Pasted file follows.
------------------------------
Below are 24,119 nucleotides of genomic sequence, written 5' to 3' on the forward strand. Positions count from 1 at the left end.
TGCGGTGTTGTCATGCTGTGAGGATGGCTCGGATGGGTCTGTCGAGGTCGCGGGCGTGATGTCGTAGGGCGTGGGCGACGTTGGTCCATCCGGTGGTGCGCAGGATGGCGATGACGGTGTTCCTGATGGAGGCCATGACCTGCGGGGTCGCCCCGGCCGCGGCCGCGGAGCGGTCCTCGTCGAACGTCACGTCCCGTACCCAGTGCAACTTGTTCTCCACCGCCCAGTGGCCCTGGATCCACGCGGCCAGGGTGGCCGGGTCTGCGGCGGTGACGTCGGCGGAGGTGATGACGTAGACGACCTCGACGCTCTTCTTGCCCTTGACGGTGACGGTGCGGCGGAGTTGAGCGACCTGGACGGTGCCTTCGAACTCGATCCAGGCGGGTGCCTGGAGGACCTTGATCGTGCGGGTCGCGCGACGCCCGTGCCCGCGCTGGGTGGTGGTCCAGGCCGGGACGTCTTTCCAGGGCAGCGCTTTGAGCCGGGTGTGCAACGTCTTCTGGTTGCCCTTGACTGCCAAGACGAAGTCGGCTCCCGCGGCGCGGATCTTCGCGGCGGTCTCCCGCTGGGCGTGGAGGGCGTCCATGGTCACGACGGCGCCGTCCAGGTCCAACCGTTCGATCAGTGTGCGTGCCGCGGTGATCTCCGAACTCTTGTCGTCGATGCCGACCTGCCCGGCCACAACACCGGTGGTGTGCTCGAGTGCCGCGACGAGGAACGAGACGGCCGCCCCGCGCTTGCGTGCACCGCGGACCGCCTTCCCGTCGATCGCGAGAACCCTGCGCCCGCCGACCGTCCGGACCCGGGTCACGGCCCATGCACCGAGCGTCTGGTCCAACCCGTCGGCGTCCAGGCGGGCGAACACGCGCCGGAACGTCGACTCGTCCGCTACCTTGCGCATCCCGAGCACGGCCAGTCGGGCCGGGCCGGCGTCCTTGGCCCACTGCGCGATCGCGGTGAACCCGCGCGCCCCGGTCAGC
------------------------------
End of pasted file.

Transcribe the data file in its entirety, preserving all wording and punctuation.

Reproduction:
Below are 24,119 nucleotides of genomic sequence, written 5' to 3' on the forward strand. Positions count from 1 at the left end.
TGCGGTGTTGTCATGCTGTGAGGATGGCTCGGATGGGTCTGTCGAGGTCGCGGGCGTGATGTCGTAGGGCGTGGGCGACGTTGGTCCATCCGGTGGTGCGCAGGATGGCGATGACGGTGTTCCTGATGGAGGCCATGACCTGCGGGGTCGCCCCGGCCGCGGCCGCGGAGCGGTCCTCGTCGAACGTCACGTCCCGTACCCAGTGCAACTTGTTCTCCACCGCCCAGTGGCCCTGGATCCACGCGGCCAGGGTGGCCGGGTCTGCGGCGGTGACGTCGGCGGAGGTGATGACGTAGACGACCTCGACGCTCTTCTTGCCCTTGACGGTGACGGTGCGGCGGAGTTGAGCGACCTGGACGGTGCCTTCGAACTCGATCCAGGCGGGTGCCTGGAGGACCTTGATCGTGCGGGTCGCGCGACGCCCGTGCCCGCGCTGGGTGGTGGTCCAGGCCGGGACGTCTTTCCAGGGCAGCGCTTTGAGCCGGGTGTGCAACGTCTTCTGGTTGCCCTTGACTGCCAAGACGAAGTCGGCTCCCGCGGCGCGGATCTTCGCGGCGGTCTCCCGCTGGGCGTGGAGGGCGTCCATGGTCACGACGGCGCCGTCCAGGTCCAACCGTTCGATCAGTGTGCGTGCCGCGGTGATCTCCGAACTCTTGTCGTCGATGCCGACCTGCCCGGCCACAACACCGGTGGTGTGCTCGAGTGCCGCGACGAGGAACGAGACGGCCGCCCCGCGCTTGCGTGCACCGCGGACCGCCTTCCCGTCGATCGCGAGAACCCTGCGCCCGCCGACCGTCCGGACCCGGGTCACGGCCCATGCACCGAGCGTCTGGTCCAACCCGTCGGCGTCCAGGCGGGCGAACACGCGCCGGAACGTCGACTCGTCCGCTACCTTGCGCATCCCGAGCACGGCCAGTCGGGCCGGGCCGGCGTCCTTGGCCCACTGCGCGATCGCGGTGAACCCGCGCGCCCCGGTCAGC